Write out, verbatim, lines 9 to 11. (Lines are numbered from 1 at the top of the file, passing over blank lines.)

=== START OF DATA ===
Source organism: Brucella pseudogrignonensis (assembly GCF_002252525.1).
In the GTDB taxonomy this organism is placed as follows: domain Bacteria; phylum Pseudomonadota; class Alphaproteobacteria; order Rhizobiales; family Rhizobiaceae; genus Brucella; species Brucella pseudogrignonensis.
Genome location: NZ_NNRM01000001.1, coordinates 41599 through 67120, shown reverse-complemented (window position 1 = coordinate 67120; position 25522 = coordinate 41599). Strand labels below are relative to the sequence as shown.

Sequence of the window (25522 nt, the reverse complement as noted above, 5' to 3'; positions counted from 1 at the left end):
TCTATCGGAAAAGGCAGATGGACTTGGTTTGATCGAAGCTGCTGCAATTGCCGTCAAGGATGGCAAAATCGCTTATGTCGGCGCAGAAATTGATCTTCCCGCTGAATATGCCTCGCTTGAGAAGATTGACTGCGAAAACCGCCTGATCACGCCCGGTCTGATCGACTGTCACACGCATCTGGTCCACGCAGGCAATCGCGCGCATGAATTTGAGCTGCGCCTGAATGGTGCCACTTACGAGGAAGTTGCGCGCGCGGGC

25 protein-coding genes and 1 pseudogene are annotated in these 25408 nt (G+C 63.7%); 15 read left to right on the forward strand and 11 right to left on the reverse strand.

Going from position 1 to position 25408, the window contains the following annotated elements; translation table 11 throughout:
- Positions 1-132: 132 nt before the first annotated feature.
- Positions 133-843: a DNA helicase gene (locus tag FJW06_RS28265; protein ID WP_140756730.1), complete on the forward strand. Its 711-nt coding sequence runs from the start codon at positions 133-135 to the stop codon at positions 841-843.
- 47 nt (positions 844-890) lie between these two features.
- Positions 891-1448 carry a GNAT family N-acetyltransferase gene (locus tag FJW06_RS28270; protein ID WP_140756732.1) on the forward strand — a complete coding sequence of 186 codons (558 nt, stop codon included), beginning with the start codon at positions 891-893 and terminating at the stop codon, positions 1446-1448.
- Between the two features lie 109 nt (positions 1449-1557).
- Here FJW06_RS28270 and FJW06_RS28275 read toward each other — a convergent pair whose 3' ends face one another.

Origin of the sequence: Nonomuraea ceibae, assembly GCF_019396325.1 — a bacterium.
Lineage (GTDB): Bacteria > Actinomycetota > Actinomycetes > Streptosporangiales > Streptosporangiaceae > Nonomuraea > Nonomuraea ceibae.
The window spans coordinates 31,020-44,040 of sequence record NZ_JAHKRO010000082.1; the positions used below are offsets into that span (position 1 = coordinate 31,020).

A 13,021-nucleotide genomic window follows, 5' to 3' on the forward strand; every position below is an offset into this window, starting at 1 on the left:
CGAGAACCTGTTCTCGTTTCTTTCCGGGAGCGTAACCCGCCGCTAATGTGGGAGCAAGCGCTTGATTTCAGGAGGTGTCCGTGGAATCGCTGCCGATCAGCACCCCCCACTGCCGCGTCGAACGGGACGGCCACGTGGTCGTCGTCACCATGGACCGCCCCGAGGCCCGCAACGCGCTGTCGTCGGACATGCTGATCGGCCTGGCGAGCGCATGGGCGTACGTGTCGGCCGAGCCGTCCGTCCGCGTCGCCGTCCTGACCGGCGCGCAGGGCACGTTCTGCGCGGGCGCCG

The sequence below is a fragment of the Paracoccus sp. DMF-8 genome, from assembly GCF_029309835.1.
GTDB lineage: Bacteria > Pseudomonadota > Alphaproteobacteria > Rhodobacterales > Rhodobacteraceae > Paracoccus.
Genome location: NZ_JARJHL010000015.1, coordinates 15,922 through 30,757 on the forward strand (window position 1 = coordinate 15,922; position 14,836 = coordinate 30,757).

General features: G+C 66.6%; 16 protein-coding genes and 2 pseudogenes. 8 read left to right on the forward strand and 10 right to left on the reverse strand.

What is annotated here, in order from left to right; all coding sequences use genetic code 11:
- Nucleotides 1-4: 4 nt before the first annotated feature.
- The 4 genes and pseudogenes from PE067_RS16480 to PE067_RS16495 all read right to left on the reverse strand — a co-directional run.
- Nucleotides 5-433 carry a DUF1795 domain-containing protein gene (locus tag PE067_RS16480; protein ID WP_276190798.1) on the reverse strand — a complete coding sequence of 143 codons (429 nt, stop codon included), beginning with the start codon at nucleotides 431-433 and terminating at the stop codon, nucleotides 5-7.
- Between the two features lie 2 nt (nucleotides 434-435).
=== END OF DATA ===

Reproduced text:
- Positions 133-843: a DNA helicase gene (locus tag FJW06_RS28265; protein ID WP_140756730.1), complete on the forward strand. Its 711-nt coding sequence runs from the start codon at positions 133-135 to the stop codon at positions 841-843.
- 47 nt (positions 844-890) lie between these two features.
- Positions 891-1448 carry a GNAT family N-acetyltransferase gene (locus tag FJW06_RS28270; protein ID WP_140756732.1) on the forward strand — a complete coding sequence of 186 codons (558 nt, stop codon included), beginning with the start codon at positions 891-893 and terminating at the stop codon, positions 1446-1448.